you. shall. not. pass.

Hello, October. You make my heart leap joyfully at your arrival this year. Your colors are majestic and magical, inviting me into pure awe and wonder as I contemplate your beauty and delight in the splendor of nature on display always and ever before me. It’s like heaven is showing off. The warmth and beauty, the rich, bold array of color bursting forth.

I feel somewhat like I can catch my breath after a nine month string of events that have unfolded this year (and are still unfolding). 2019 has brought much adversity for us, and I have heard the same for others around me. This year, as difficult as it has been, accompanied by relational conflicts and endings, has also brought with it a blessed and gracious offer to start again. A clean slate. A new beginning. It’s like heaven opened up and released a blessing and at the first glimpse of it, I jumped up and caught it mid-air. I am deeply grateful for this blessing.

This is also the year that I have gotten angry and fed up enough with myself and the destructive, unhealthy patterns I kept repeating into my adulthood. As an Enneagram Nine, this is huge for me. Because when I say angry, I imagine myself as Gandalf the Gray (symbolizing the wisdom that lives in me) when he encounters the Balrog in the Mines of Moria (the Balrog symbolizing destructive, unhealthy personality habits and cycles), confronting the Balrog and declaring firmly: “you shall not pass!” This summer, I imagined myself confronting these destructive habits and cycles, powerfully declaring to them, “you shall not pass!” And it really does feel like this is a major turning point, reorienting my life’s direction. Not only have I been destructive to myself, but also to others around me.

I began the process of inner work when I turned 24, which is also huge for a Nine (apparently there is something called inertia, this self forgetting mechanism that ignores self development, and instead focuses on everyone else around them). I don’t know what the statistics are for this personality type, but I know from my own life experience that I am committed to the journey of my soul. I am committed to healing and being made whole by the power that lives and dwells in me in Christ. Or as Jung would call it, my “whole making instinct” has officially been triggered. In the midst of feelings of excitement about the unfolding of reality, I am also feeling tired and scared and still working through clearing out residual toxicity from my former life.

Which brings me to another thing. Toxicity. This buzz word in our society is a buzz word for good reason. However, as I grow, something continues to irritate me about the use of this word. The reality in life is that all of us at some point in our lives are toxic. Ignorant to this reality, we then project our own toxicity out into others around us and blame them for being the toxic ones. This does not help us heal, folks. When we can grow up and wake up from our ignorance, we can humbly admit our own toxic contribution and begin to heal that toxicity. When we say that someone else is toxic, what we are really doing is participating in the scapegoat mechanism, which is accompanied by the belief there is something wrong with that person over there and I need to save myself from them and save others from them as well to make peace with the situation. While there is some truth to it, yes that person over there *may* be toxic, it is also true and likely that the one who blames the toxicity of someone else is ignorant to their own toxic contribution to the situation. There may be some relationships lost in the process of our healing, yes. And it does hurt greatly. But if we don’t do our own inner work, then we will only continue to project out that which lies within lurking among the shadows. I think I could live my entire life from this philosophy: I can’t fix or change or heal someone else’s toxic, destructive habits and patterns. But I can wake up to my own and do the hard inner work on myself that must be done.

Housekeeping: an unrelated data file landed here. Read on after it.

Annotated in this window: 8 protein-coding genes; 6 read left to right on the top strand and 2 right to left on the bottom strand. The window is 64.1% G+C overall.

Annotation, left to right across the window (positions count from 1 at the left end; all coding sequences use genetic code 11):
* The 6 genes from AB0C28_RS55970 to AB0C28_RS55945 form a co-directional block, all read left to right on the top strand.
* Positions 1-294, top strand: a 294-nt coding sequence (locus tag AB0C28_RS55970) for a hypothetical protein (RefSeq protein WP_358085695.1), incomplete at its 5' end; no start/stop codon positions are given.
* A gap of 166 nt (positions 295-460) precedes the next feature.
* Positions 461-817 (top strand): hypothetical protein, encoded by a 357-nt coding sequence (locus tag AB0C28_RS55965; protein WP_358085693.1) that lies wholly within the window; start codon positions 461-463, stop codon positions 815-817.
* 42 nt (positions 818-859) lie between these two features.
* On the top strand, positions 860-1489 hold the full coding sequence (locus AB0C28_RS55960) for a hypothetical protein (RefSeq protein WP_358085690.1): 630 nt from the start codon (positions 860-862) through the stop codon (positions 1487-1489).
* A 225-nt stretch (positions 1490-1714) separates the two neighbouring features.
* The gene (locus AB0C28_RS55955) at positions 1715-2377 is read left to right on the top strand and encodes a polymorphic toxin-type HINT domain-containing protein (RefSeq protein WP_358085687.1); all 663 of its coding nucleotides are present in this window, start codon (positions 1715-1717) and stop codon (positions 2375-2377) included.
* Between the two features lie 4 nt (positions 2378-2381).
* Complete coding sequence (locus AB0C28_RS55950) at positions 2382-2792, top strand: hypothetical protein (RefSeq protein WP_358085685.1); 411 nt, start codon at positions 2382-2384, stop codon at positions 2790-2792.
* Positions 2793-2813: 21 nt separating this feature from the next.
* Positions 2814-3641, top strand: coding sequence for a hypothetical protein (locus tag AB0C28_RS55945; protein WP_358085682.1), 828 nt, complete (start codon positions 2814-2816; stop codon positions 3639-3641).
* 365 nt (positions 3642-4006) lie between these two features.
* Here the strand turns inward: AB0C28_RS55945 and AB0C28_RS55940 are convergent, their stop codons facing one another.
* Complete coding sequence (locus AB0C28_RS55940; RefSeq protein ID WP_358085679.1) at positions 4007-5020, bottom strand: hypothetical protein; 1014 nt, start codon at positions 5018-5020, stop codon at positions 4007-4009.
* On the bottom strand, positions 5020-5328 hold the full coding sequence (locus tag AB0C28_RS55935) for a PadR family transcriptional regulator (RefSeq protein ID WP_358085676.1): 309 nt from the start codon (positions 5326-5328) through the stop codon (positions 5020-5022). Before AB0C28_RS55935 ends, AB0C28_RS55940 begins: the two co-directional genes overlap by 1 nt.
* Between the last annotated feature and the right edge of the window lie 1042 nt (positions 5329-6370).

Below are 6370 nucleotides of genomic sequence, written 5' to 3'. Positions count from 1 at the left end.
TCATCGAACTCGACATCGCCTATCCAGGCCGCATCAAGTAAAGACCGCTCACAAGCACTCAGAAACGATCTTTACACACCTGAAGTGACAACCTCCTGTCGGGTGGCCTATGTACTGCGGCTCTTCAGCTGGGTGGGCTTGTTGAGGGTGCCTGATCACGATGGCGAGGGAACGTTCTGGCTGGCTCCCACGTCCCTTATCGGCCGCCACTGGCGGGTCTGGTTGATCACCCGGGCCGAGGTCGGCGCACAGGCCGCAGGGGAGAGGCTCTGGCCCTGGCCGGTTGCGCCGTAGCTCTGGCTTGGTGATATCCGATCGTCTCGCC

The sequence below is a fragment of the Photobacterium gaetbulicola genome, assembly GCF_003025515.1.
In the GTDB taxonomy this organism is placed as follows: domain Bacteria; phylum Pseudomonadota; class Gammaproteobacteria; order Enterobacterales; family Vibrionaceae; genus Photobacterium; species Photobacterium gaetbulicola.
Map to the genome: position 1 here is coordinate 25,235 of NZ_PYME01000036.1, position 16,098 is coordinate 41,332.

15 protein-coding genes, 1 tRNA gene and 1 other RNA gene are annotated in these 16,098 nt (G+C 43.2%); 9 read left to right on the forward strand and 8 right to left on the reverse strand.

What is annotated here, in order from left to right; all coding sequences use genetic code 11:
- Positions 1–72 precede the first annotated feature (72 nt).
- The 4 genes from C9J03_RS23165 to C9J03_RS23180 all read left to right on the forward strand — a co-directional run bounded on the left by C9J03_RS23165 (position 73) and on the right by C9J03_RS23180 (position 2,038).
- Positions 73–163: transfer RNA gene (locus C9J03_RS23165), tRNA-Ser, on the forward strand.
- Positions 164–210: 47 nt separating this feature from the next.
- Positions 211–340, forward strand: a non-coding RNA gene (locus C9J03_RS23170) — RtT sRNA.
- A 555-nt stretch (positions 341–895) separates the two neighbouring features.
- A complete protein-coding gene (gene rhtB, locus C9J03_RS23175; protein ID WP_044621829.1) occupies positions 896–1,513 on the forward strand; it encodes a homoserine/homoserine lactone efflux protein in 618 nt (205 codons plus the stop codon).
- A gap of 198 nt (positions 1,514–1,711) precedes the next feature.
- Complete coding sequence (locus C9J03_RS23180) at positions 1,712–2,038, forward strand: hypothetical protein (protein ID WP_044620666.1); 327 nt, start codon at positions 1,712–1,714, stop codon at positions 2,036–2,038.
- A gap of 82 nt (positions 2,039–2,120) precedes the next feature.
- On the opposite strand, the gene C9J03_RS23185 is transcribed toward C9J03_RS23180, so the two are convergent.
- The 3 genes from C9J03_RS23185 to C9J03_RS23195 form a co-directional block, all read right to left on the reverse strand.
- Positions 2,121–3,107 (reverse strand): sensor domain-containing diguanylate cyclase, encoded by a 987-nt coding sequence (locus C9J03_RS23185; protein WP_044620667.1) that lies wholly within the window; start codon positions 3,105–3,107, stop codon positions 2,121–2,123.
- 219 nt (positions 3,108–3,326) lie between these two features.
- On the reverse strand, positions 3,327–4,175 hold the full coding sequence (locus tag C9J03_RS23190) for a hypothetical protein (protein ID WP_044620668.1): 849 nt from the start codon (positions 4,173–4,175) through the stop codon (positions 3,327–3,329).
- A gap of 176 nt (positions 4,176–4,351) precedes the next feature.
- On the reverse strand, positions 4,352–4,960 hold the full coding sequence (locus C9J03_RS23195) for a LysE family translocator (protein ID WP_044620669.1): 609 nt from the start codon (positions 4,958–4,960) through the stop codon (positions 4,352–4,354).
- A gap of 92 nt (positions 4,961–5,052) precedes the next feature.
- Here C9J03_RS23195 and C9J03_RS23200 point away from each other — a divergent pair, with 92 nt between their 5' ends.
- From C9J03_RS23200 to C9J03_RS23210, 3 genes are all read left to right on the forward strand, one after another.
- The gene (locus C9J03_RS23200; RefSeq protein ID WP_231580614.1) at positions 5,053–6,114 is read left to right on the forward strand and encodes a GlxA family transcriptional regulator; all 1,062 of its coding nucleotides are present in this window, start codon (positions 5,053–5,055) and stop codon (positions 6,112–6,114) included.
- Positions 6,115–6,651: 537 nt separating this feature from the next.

Yesterday I was clever, so I wanted to change the world. Today I am wise, so I am changing myself.

Rumi

I think I used to have some kind of messiah complex, believing that I could rescue and save someone else from their own destruction. How foolish I was.

I think this quote could sum up the lesson I have learned over the past 5 years. I am still learning, slowly; gradually becoming who I always was, hidden inside this mysterious truth that I am a child of God. I am awake. I am grateful for a revelation of this divine mystery and I am free now to be who I already was all along.

Peace be with you, friends. Go now and heal! If you’re interested in finding healing and want to start somewhere, I highly recommend the work of Dr. Nicole LePera. You can follow her on Instagram @the.holistic.psychologist. May you be healed and may you be open. Much love. ❤️

6 thoughts on “you. shall. not. pass.

    1. I absolutely love that. It is such hard work, but our wholeness is there just beckoning us and calling to us to the work. It is hard work, but also the greatest adventure, this journey of the soul. I’m so happy that our journeys are overlapping. Here, let me move over and make room for you on the Road. ❤️

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  1. Beautifully stated and thoughtfully crafted. I know this writing came from your heart and there is so much truth in that. I’m learning that my heart is my friend, and has the answers if I just slow down enough to listen to it.

    Liked by 1 person

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